Founded in 1909, the National Association for the Advancement of Colored People(NAACP), the oldest and largest civil rights organization, has been one of the key players in advancing democracy through its struggle for racial equality and justice for all in the U.S. At 108 years old, the NAACP remains the strongest national voice for freedom.
As the local Sampson County Branch of the NAACP prepares to celebrate the 2017 annual Freedom Fund Banquet on Saturday, Oct. 7, at the Sampson County Agri-Exposition Center, starting at 6 p.m., it is my fervent hope that our entire community will join in this great endeavor. Make no mistake about it, this evening of encouraging words, music, food and recognition has become the place to be each year in early October, bringing together hundreds of people from diverse backgrounds, from across our community.
In the words of the NAACP’s Past President and CEO Benjamin Todd Jealous, “Because Americans come in all colors—brown, white, black, red and yellow—everyone who shares our commitment is not only welcome at the NAACP, but essential to the success of our work.” Historically, it was the NAACP, acting as an advocate on every front, that led the way in the assault against bigotry and injustice, exposing the eroding and oppressive effects of prejudice and Jim Crow, while opening doors to the American dream.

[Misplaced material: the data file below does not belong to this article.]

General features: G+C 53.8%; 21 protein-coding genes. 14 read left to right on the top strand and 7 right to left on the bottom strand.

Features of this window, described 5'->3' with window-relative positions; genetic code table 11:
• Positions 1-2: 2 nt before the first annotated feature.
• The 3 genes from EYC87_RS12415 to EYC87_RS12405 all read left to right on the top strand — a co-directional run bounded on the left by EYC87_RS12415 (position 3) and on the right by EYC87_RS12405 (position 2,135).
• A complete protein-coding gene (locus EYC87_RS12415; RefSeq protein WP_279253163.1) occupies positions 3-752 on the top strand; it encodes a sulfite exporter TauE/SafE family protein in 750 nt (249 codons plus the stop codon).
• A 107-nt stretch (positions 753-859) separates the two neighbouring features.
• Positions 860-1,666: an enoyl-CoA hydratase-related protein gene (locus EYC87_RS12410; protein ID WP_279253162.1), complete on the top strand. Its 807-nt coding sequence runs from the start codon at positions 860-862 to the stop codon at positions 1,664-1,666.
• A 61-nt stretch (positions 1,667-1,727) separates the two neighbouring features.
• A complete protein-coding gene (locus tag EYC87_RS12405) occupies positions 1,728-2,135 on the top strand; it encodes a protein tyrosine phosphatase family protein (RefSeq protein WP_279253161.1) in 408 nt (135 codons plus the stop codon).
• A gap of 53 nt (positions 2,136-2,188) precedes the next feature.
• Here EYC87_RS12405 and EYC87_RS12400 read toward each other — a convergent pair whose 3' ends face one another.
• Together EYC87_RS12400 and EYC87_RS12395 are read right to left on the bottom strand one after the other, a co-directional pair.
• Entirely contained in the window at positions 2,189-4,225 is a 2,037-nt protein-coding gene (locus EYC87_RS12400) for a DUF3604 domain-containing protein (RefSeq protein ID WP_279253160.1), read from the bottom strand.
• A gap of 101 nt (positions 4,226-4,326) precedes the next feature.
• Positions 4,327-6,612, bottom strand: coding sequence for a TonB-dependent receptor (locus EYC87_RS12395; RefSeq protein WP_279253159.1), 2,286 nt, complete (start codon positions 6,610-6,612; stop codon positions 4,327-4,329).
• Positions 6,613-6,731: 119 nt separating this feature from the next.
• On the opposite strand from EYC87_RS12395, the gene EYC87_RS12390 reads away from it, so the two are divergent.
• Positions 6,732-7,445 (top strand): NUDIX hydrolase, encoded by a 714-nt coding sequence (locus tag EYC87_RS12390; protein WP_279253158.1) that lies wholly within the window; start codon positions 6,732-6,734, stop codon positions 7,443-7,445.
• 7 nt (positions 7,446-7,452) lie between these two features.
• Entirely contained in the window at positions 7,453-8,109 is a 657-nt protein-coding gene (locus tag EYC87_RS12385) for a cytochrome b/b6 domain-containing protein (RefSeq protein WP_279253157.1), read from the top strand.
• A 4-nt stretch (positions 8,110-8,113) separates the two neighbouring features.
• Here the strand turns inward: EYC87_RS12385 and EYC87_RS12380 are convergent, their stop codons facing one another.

At this year’s Freedom Fund Banquet, Dr. Theodore Thomas will serve as the Master of Ceremony and the guest speaker will be Clinton native, Mr. Marcus Bass who currently serves as the statewide Campaign Director for the Voting Rights Advocacy group, Democracy North Carolina in Durham. Bass is also the founder of the Youth Leadership Institute, “Camp Lead-Up” (www.campleadup.org). Speaking on the theme, “Parents and Teachers – Valuing Education For a More Just Society,” Marcus Bass, a former public school teacher here in Clinton, will share some of his experiences in helping citizens to harness their own power to create change.
On the eve of the Sampson County NAACP Freedom Fund Banquet, what should matter to us, living here in Sampson County? I still believe the Sampson County NAACP can become that instrument to bring us together as a more united community in our struggle for equality and justice for all in Sampson County.
In recent weeks, we have had opportunities to have conversations to address the possibilities for including everyone in the economic future of Sampson County, acting as though all lives do matter, in an environment of dignity and respect. By creating a culture of equity and inclusion, that will bring us a step closer to reconciliation and healing from past historical wrongs, thus engendering a better understanding and good will between the races.
Moreover, as a community becoming more united in the fight for equality and justice, we must always be about the business of providing everyone an opportunity to build a better life.
Larry Sutton is a retired school teacher from Clinton High School.